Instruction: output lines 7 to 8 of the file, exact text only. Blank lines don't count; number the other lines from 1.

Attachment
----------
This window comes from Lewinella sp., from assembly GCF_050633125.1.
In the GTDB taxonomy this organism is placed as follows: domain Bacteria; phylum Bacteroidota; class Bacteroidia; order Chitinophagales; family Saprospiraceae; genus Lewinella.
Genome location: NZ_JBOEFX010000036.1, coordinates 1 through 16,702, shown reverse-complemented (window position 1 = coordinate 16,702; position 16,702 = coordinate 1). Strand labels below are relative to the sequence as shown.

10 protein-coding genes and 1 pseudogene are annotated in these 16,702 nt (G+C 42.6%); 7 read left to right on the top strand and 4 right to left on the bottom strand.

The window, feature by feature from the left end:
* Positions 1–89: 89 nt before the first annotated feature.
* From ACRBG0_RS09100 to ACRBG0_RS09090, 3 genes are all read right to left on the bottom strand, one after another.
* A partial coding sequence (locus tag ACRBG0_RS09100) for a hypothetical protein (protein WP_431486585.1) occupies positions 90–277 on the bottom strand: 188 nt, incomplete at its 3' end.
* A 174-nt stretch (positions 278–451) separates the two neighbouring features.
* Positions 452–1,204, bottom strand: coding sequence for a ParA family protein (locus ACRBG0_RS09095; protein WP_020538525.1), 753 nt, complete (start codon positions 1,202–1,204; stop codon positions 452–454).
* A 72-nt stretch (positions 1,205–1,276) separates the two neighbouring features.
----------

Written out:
* From ACRBG0_RS09100 to ACRBG0_RS09090, 3 genes are all read right to left on the bottom strand, one after another.
* A partial coding sequence (locus tag ACRBG0_RS09100) for a hypothetical protein (protein WP_431486585.1) occupies positions 90–277 on the bottom strand: 188 nt, incomplete at its 3' end.